(Creation in the Opera, on April 16, 1851)
Situation : L'Olympe et Lesbos, VIe
siècle avant Jésus-Christ.
Act 1. The Olympic Games.
After a procession of introduction, Phaon and
Pythéas remain alone. Pythéas wonders openly
about the causes of the discouragement of his friend. He
suspects Phaon to be less concerned by the oppressing regime
of the tyrant Pittacus in Lesbos, than torn between the love
of two women, the courtesan Glycère and the poetess
Sapho. Pythéas is concerned by this affair, because
he is himself in love with Glycère. Phaon finally
admits that Pythéas's suspicions are grounded
(romance: " Puis-je oublier "). Sapho arrives, getting ready
to participate in a competition of poetic recitation. To
Pythéas enjoyment, Phaon and Sapho begins to express
their mutual love. Their meeting is brutally interrupted by
Glycène, who did'nt know she had a rival in Phaon's
heart (quartet: "Quel entretien si doux "). The imbroglio
turns short at the entrance of the poet Alcée, main
competitor of Sapho. He pulls Pythéas and Phaon
aside, and announces he is going to test the mood of the
assembly on a possible political change, in his poetic
offering. Competition begins. Alcée sings freedom and
justice (ode: " Liberté, déesse austère
") and is delighted with Phaon of the positive answer of the
assembly to the appeal. Sapho recites then Héro and
Léandre's history (ode: " Héro sur la tour
solitaire "). The crowd reacts even more favorably to
Sapho's poetry and proclaims her victory over Alcée.
The act ends on the hymn of Sapho's gratitude (final: "
Merci Vénus "), and Phaon's oath swearing that his
heart belongs to her amid the shouts of praise and action of
Acte II. Phaon's villa on the island of
A group is gathered for a banquet. But these festivities are
a cover-up of a plot against Pittacus (oath: " Oui, jurons
tous "). Pythéas is not incited by this plan, but he
is given the written oath to have it copied by his slaves,
and posted all over the island at a given hour. All leave
the scene with the exception of Pythéas, then
Glycène enters and asks him questions on the meeting.
Seizing this opportunity of intimacy with her, he agrees to
supply her with proof of the plot if she comes to see him a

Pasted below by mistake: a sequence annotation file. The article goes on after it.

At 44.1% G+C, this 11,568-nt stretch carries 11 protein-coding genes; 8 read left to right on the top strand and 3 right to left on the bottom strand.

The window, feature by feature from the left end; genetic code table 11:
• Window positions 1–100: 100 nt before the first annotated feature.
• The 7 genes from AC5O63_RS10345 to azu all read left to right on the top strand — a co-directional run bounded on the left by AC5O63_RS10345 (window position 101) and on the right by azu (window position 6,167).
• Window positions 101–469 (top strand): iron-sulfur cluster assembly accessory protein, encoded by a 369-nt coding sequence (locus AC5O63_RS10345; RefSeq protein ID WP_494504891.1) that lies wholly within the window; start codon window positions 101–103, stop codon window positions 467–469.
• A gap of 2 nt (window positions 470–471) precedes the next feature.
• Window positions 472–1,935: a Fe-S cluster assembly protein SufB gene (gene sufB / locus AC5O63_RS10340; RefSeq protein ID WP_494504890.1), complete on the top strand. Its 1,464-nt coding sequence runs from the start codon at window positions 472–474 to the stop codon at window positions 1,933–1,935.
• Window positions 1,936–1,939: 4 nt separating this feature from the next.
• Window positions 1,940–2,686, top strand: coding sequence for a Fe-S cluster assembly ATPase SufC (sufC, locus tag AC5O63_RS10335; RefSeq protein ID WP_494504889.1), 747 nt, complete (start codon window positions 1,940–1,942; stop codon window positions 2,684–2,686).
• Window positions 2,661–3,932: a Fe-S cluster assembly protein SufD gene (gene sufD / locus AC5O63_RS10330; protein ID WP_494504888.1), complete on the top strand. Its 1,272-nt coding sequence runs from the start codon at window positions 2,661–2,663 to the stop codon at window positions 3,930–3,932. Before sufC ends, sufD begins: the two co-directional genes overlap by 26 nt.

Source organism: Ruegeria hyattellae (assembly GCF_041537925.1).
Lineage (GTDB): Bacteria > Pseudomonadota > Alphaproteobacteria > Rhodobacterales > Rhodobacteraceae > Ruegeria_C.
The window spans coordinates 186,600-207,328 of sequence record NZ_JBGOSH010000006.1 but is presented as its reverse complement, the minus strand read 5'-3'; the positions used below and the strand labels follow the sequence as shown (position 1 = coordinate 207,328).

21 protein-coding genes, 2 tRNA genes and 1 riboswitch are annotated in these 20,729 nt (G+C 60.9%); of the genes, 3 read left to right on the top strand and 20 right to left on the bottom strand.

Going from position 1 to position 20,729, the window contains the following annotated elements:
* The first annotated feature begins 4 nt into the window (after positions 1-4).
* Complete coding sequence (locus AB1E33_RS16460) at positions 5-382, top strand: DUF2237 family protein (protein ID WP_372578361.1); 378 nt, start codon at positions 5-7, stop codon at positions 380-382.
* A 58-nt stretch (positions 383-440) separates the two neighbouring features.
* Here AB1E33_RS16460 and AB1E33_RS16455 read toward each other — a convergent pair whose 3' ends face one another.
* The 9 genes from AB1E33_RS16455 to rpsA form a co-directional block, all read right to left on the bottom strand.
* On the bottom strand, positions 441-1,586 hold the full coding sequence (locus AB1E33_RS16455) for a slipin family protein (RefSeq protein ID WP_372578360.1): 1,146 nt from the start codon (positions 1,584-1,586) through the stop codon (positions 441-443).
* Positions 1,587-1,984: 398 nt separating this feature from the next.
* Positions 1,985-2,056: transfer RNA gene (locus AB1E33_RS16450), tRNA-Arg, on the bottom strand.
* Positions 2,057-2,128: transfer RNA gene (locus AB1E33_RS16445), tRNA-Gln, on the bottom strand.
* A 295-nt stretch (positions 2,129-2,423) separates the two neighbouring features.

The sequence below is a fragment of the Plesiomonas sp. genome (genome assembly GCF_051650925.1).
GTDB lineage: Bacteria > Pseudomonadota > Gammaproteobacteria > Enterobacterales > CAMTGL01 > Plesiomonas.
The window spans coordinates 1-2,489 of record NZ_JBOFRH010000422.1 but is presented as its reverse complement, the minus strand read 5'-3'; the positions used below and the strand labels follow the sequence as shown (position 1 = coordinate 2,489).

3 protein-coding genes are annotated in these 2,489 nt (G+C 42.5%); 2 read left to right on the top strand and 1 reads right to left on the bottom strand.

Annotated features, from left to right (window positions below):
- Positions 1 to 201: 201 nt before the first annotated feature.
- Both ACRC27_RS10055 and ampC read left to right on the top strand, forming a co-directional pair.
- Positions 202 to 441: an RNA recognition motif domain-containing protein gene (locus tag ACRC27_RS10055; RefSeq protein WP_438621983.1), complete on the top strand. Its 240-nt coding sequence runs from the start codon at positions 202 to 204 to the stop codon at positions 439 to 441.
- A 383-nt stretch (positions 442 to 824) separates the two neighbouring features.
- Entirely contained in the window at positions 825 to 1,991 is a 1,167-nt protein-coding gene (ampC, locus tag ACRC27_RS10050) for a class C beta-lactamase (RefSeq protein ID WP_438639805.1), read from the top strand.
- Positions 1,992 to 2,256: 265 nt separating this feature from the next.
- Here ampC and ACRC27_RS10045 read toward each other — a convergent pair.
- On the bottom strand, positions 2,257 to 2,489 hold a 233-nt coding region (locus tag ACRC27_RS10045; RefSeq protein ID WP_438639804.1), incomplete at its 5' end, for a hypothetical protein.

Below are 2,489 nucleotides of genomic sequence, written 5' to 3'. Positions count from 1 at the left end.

little later in the night (duet: " Il m'aurait plu"). Having
gathered the information from Pythéas for that price,
Glycère writes quickly to Pittacus to reveal him the
plot. She gives the message to a slave to deliver at once.
Glycère stumbles into Sapho who has just entered the
villa to see Phaon; she suggests not to reveal the plot to
the tyrant, provided that Sapho agrees to convince Phaon to
leave Lesbos without her (duet: " Phaon pour vous est
magnifique" ). Sapho agrees. Phaon arrives personally for a
courteous meeting with Sapho. Glycène announce to him
that Pythéas visited Pittacus to reveal him the plot
(trio: " je viens sauver ta tête "). Phaon asks Sapho
to follow him in exile, but she insists to stay. Phaon
blames Sapho for this infidelity and agrees very fast to
take Glycère with him.
Acte III. A wind swept beach .
Phaon waits for the other conspirators so that they can
escape together. He sings his misfortunes in life and love
(air: " O jours heureux "). The conspirators and
Glycère arrive one by one (choir: " Adieu Patrie ").
Sapho is also present and Glycère, to insure Phaon's
allegiance, asks him if he always loves the poetess. Phaon
answers by condemning Sapho for the infernal gods. While the
conspirators go away, Sapho surmounts her bitterness and
give her blessings to Phaon. Exhausted by his dismissal, she
faints. A herdsman passes (song: "Broutez le thym "). Back
to her senses, Sapho chooses the only way which is open to
her; having sung a set of stanzas (" O ma lyre immortelle),
she throws herself into the sea.